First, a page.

A case study in clusterf.ck PR management

It turns out that the BoM fiasco (see the last blog) is now a great case study in clusterf.ck PR crisis management.

The Saturday Paper has got the full inside story of the disaster and put it on this weekend’s front page – and it’s worse than the blog thought. The blog had wondered about toxic managers and their impact on culture in this saga and that is allegedly a large part of the BoM situation.

In The Saturday Paper (22 October 2022) Rick Morton writes that: “The workplace culture at the Bureau of Meteorology is so toxic that a man was hospitalised twice for psychiatric care, another had a heart attack while working extreme overtime, and was asked to come back earlier than a doctor advised, and at least five more staff took stress leave because of panic attacks and anxiety regarding management oversight.”

He says that 20 staff have left the BoM media and communications team in the past 18 months. Before anyone jumps to any conclusions about the size of the division this suggests it needs to be remembered that communication with the public is probably one of the BoM’s most important roles – a role which can’t be done without significant expert internal resources.

According to Morton BoM has spent $260,000 since June last year employing causal staff from the consultancy Elm Communications Canberra to fill gaps. It’s also alleged media managers have also banned staff from mentioning climate change in the context of severe weather events although Morton reports that a BoM spokesperson has denied this.

There is also apparently a Comcare report citing a psychiatrist treating a BoM employee that there were “problems in the workplace culture, high work pressure and excessive hours, despite my medical certification in December 2021 urging moderation.”

Morton quotes a BoM employee as saying: “There is so much focus on rebranding efforts like this and all of this window dressing and, in the meantime, the staff are really struggling to get the work done.”

…and the branding exercise is not only unpopular internally but also far more expensive than imagined. Morton says BoM initially paid $90,000 to a brand company for a planned name change and a new ‘positioning project” and then employed another consultancy on top of that.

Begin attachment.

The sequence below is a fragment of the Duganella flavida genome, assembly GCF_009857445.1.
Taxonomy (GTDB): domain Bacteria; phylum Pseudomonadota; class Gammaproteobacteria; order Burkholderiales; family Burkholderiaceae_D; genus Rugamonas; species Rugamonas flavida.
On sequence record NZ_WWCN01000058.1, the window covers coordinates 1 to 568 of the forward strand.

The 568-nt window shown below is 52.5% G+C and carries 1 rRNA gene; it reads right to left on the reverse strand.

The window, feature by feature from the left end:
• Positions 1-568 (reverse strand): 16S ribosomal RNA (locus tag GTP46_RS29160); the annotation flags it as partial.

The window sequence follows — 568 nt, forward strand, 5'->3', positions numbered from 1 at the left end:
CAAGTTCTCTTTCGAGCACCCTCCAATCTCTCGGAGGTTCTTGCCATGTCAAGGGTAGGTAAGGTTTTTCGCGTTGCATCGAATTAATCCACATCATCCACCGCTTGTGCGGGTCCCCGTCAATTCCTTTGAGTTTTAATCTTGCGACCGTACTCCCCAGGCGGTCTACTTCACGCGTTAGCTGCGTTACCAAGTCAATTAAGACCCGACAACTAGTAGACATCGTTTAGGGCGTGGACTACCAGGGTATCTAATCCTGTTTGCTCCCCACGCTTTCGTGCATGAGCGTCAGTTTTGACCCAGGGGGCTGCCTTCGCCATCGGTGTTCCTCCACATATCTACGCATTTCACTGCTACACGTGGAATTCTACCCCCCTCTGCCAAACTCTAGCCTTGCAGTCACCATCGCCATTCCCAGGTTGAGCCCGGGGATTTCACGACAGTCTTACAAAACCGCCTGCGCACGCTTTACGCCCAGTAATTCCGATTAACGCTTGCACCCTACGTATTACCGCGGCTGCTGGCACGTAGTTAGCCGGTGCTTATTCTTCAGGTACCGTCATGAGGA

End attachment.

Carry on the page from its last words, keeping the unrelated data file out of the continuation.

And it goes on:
Needless to say a big part of the problem is a change management program BoM was undertaking – admittedly branded as reform presumably to get away from the now toxic notion of ‘change’ – which saw regional centres shuttered and State managers sacked.

On top of this an incoming manager did, what managers always seem to do in such situations, got rid of this consultancy and employed another one headed by Jack Walden a former President of the Victorian Public Relations Institute of Australia on a $70,000 contract after a “limited tender”. Morton writes that Walden is now a senior manager within BoM – whether this is on secondment from his firm or a new career option for him is not known apparently.

According to Morton neither Environment Minister, Tanya Plibersek, nor her office were aware that the new look was going to be released in the middle of a flood crisis. Her office was also unaware that the full cost of the rebranding was closer to $750,000 and that EY had earned another $93,000 for market research on the new brand. It would be wonderful to hear what they found. Perhaps we will find it when BoM front up for its next appearance before a Parliamentary committee.

And, just in case you imagined that all this toxic culture was an invention by staff Morton reports that BoM top managers employed a conflict resolution firm, Momentum, to mediate workplace disputes and teach staff how to get along.

The blog, being old-fashioned, had always imagined that culture and workplace dispute resolutions were a primary responsibility of the CEO and senior managers. Indeed, if things were that dysfunctional in many companies the Board of Directors would be arranging exit packages for the CEO.

Morton also took the trouble to look up Momentum’s website to see what they actually did and what they might be offering BoM.  He found they boasted that: “From a place of deep presence, curiosity, openness, and no blame, we listen and look through multiple lenses, be it conflict, a change process, relationship opportunity, power or rank dynamic, conscious or unconscious systemic forces, or embedded narrative.

“Momentum’s services are sought when there are symptoms of a blame-ridden, judgemental, disengaged culture where low morale, negativity, gossip and finger-pointing may exist, with little or no understanding as to the underlying cause.”

That a consultancy offering something like this gets a gig with BoM suggests rather a lot about what someone or other in BoM thought the internal problems were and what caused them – that is unless they just loved all that hippy dippy jargon.

Anyway – we also know what the next development will probably be. BoM will hire another consultancy – this time with expertise in crisis management.